The U.S. stock market has been defiantly bullish here lately despite continued bearish sentiment among the media and analysts. I now think the amount of negative sentiment out there (in the midst of a rally) is the greatest I have seen since 2009.
I think the reason the market is rallying so decisively in the face of negativity is that, prior the current rally, it had begun to price in a recession. Typically, in order to come to terms with the prospect of recession, the market has to fall 15-25%, and the recent correction entered that range. So, right now, any non-recessionary news is bullish (short term moves aside), which I think explains the market’s resiliency on Thursday despite a GDP report showing only 1.5% growth.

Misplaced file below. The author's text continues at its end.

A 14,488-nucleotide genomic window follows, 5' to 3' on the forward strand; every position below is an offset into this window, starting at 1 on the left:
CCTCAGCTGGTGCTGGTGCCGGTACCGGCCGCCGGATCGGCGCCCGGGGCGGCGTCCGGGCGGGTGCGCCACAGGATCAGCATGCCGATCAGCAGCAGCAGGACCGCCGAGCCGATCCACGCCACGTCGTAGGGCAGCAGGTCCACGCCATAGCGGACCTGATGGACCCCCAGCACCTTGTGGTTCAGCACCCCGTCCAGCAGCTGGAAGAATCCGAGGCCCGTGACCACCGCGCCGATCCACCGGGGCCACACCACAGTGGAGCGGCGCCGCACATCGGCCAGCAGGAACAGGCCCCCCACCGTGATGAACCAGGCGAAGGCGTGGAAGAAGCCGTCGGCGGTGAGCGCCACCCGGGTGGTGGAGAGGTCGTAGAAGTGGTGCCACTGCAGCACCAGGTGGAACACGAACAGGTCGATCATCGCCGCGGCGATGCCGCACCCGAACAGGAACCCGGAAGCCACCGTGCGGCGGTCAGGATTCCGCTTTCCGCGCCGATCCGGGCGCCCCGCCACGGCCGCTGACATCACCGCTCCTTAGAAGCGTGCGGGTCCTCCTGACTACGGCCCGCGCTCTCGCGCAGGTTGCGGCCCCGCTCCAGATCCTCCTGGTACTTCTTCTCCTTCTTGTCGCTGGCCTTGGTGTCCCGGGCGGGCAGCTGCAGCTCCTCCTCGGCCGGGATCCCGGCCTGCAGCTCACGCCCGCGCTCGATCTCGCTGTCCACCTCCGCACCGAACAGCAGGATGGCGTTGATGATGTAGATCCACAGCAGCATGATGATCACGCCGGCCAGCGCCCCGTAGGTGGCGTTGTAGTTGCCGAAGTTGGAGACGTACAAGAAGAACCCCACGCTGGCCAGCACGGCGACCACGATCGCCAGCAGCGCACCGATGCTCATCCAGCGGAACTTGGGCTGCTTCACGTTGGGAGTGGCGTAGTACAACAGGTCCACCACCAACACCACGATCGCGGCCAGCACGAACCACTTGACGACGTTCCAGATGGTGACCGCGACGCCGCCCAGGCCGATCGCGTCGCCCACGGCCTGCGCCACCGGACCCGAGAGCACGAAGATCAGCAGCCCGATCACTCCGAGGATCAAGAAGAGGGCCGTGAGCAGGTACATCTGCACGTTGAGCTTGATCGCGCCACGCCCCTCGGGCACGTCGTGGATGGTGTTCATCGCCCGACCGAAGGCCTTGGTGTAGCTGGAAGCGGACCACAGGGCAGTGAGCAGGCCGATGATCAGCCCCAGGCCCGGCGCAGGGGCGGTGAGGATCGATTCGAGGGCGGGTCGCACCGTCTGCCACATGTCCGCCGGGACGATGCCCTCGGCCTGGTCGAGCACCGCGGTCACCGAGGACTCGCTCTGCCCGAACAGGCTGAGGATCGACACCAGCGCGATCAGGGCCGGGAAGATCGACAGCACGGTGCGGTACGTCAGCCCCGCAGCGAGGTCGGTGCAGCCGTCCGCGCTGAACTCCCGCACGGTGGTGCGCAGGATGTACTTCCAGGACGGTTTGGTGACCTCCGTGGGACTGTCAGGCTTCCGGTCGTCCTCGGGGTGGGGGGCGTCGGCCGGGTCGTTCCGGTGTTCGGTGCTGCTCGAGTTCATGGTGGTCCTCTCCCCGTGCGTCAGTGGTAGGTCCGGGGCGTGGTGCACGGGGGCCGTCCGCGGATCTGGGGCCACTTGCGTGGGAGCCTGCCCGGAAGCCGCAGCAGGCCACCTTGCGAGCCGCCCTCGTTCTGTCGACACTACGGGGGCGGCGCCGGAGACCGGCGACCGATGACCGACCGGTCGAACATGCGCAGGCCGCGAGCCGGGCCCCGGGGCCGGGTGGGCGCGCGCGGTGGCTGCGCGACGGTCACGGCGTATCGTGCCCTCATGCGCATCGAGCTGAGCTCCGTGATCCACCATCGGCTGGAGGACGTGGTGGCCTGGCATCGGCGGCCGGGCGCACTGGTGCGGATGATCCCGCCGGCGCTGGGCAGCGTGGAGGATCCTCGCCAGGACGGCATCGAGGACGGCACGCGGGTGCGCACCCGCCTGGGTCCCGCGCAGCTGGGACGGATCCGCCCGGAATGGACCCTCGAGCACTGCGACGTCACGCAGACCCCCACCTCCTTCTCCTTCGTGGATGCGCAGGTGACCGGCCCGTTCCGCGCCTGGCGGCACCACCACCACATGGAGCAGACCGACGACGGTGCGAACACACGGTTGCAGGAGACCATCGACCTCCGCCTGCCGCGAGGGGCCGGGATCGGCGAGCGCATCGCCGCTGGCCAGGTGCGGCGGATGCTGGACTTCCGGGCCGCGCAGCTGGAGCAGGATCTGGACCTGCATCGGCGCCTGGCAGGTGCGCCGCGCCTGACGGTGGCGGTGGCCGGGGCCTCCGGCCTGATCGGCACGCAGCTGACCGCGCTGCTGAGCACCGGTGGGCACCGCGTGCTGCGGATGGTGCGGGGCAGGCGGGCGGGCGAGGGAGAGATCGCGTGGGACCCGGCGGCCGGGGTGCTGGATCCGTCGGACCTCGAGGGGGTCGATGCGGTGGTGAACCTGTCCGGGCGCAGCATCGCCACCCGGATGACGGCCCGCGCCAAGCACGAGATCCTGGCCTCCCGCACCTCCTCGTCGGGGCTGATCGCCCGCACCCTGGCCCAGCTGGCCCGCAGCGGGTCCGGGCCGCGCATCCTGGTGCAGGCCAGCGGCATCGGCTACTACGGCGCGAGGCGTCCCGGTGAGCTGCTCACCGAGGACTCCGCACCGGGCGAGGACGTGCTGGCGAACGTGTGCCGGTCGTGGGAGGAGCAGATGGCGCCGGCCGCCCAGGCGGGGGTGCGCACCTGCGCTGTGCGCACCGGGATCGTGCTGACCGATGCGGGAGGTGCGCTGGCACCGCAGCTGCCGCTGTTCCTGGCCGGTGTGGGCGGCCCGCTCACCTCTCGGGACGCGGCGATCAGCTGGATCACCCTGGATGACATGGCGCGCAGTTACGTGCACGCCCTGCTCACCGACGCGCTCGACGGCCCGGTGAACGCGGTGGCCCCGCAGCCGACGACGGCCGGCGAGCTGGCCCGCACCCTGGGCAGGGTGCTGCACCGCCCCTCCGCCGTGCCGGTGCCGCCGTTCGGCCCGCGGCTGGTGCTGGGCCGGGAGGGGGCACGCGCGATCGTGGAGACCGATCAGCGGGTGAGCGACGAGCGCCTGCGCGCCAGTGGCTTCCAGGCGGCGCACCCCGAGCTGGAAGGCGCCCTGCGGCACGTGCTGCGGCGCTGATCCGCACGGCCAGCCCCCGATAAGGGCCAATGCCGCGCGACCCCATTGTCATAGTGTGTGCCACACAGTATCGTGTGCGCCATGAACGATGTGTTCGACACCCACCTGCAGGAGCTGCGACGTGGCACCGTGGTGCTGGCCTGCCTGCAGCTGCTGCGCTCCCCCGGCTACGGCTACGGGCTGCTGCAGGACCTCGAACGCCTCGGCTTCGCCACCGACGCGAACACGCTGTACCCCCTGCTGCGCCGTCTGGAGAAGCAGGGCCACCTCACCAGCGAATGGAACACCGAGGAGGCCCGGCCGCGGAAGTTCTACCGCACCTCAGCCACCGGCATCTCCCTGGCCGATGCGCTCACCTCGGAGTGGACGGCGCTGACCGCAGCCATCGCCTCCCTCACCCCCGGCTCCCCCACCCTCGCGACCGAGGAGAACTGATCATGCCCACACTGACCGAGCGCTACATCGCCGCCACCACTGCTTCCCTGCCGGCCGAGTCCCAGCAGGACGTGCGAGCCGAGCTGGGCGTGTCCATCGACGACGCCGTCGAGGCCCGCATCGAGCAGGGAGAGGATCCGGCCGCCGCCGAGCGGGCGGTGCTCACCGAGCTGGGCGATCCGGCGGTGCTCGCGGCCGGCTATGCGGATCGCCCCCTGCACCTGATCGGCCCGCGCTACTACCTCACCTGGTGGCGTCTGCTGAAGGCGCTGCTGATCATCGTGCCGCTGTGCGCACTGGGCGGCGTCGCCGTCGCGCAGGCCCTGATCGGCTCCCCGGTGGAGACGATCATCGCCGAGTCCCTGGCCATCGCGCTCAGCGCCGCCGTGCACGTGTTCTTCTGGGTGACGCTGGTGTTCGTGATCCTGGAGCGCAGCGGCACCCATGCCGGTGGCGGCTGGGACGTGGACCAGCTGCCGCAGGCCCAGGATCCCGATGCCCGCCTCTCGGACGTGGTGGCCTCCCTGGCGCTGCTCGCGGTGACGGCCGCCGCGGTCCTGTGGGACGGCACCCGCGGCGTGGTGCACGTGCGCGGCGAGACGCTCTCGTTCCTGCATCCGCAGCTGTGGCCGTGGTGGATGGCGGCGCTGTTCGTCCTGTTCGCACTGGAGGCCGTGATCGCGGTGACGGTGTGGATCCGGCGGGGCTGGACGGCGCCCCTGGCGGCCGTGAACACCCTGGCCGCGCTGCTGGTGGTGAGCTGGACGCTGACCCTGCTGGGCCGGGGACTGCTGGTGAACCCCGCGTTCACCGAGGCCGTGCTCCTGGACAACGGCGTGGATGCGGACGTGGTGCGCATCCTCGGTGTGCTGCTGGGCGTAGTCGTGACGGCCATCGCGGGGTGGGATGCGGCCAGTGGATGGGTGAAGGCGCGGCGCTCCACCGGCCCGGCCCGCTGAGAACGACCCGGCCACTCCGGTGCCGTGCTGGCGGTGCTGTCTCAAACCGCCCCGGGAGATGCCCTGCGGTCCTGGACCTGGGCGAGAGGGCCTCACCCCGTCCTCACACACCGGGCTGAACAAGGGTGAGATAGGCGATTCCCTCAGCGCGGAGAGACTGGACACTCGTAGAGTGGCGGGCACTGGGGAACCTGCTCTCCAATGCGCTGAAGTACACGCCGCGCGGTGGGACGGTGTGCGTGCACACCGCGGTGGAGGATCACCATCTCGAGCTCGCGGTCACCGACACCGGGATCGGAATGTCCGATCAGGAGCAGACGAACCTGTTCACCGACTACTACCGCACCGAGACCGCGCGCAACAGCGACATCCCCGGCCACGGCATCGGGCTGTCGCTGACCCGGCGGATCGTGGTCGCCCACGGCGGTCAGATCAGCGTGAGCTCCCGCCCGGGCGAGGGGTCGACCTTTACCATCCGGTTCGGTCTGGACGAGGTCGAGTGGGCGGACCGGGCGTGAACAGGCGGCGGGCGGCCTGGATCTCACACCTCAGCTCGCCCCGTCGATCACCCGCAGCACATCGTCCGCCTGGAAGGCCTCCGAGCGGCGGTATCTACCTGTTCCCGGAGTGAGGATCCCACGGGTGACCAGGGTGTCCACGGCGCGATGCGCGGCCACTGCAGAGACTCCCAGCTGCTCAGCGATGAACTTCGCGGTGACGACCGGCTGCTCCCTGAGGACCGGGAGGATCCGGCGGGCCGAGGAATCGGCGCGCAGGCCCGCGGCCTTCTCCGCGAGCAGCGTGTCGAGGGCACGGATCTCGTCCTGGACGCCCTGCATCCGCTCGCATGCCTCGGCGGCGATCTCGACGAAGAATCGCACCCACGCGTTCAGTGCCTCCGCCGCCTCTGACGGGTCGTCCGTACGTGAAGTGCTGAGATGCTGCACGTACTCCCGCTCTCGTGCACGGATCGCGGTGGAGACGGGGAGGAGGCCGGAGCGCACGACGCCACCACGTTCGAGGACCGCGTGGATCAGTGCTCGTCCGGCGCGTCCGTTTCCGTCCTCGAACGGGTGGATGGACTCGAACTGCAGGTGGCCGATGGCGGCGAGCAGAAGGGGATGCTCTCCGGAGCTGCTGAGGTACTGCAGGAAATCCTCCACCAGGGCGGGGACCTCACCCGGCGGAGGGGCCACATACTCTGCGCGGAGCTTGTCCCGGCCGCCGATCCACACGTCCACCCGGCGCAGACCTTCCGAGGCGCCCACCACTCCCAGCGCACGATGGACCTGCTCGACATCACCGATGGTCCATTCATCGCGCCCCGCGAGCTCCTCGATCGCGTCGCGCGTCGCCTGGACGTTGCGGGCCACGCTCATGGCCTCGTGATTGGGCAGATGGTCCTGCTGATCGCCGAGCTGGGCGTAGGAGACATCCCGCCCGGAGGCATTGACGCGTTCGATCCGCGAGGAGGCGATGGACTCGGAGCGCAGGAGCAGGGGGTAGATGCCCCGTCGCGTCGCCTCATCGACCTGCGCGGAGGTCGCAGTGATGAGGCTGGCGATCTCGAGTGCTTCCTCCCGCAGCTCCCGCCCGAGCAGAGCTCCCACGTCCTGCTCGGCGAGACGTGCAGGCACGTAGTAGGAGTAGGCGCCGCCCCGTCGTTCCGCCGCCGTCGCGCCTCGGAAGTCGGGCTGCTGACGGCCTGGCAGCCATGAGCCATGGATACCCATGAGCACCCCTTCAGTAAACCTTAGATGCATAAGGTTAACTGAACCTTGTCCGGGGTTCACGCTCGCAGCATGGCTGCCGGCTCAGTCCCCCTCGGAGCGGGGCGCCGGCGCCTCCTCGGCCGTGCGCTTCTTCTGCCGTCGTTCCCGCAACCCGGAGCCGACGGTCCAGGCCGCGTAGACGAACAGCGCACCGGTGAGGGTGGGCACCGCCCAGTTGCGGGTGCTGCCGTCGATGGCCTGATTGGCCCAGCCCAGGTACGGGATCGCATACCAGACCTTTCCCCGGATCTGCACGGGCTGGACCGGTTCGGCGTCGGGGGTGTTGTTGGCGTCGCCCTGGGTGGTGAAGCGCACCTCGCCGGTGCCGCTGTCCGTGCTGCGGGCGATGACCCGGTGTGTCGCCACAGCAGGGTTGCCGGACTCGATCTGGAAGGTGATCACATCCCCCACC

After the 2009 low, the S&P 500 rallied 25%, then had a 6% pullback. After the 2011 low, the S&P rallied 20%, then had a 10% pullback.
Currently, the S&P has rallied 12% since the September low. I’m guessing the current rally will continue the progression of being a little weaker than the previous rally off a major low. If we get back to the May high of 2134, that would be a rally of 14% off the September low which fits the progression nicely.
Assuming we hit a temporary peak around 2134, the S&P would drop 5-10%, if it follows historical precedent.